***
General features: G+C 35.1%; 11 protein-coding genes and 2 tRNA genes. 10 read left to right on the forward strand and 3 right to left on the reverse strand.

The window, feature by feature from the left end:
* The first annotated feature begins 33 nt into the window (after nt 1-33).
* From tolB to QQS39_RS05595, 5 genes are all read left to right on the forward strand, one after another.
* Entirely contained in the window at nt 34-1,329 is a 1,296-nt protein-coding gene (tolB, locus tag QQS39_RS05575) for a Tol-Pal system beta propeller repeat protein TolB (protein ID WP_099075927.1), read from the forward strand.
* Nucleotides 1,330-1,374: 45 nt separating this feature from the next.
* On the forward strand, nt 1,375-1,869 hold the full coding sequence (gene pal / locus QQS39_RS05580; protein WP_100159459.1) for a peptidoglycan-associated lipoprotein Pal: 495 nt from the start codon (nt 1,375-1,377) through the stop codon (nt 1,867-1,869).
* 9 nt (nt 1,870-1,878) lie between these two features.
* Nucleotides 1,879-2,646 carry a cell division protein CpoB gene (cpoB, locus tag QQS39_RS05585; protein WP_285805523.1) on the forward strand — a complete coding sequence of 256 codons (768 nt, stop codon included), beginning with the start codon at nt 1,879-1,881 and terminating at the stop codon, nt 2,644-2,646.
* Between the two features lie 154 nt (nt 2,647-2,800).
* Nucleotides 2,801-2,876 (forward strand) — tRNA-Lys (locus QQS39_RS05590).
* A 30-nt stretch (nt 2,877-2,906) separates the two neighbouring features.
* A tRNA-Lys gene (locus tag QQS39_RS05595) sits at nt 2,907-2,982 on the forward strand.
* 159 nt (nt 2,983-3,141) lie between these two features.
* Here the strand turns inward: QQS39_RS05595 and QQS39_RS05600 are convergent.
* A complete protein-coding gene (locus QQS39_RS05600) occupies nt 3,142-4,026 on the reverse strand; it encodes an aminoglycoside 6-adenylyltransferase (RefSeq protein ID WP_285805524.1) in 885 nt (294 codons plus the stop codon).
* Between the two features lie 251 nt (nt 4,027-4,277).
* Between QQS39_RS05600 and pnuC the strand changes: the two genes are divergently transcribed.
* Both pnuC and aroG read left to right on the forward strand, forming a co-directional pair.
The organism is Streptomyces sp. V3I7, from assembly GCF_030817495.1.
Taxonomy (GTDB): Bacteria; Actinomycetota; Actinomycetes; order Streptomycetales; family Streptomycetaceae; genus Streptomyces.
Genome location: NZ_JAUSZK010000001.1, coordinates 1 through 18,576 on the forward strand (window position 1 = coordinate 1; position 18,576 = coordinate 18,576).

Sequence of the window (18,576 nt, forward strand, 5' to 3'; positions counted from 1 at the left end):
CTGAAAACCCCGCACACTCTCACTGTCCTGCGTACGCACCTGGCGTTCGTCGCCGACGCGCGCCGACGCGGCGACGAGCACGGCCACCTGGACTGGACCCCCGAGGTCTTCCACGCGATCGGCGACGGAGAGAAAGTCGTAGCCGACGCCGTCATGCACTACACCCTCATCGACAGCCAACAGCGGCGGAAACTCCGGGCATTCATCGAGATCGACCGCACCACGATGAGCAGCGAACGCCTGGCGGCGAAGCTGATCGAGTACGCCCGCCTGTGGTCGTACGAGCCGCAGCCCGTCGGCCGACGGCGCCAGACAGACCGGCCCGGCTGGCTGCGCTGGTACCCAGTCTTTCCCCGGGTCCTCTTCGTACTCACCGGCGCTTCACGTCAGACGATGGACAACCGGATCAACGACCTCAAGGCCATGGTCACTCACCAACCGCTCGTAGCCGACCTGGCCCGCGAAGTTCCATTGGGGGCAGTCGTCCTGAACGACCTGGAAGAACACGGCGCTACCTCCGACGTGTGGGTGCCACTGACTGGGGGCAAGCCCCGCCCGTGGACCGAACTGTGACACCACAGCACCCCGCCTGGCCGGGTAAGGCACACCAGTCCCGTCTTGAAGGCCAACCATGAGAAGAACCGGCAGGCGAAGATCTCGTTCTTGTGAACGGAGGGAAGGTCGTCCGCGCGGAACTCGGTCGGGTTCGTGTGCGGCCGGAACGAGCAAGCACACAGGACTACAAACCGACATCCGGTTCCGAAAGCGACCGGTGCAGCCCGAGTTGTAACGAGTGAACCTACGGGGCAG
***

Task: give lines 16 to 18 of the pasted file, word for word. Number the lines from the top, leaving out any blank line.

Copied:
* A complete protein-coding gene (locus QQS39_RS05600) occupies nt 3,142-4,026 on the reverse strand; it encodes an aminoglycoside 6-adenylyltransferase (RefSeq protein ID WP_285805524.1) in 885 nt (294 codons plus the stop codon).
* Between the two features lie 251 nt (nt 4,027-4,277).
* Between QQS39_RS05600 and pnuC the strand changes: the two genes are divergently transcribed.